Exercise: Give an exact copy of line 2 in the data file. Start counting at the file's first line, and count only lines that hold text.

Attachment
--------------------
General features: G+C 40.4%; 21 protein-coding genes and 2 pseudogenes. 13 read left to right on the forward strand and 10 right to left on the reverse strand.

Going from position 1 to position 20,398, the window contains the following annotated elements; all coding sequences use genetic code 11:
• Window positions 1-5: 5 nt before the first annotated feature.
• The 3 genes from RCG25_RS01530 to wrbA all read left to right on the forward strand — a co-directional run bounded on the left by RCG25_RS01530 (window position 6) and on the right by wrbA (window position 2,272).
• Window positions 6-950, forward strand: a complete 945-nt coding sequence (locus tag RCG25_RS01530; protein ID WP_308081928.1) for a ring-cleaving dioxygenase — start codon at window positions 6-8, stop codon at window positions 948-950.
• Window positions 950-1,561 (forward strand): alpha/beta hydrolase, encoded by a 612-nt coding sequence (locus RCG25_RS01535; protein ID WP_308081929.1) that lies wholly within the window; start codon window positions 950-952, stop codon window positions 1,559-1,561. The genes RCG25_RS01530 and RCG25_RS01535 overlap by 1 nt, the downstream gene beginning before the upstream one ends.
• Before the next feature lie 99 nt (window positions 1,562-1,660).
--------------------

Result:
Going from position 1 to position 20,398, the window contains the following annotated elements; all coding sequences use genetic code 11: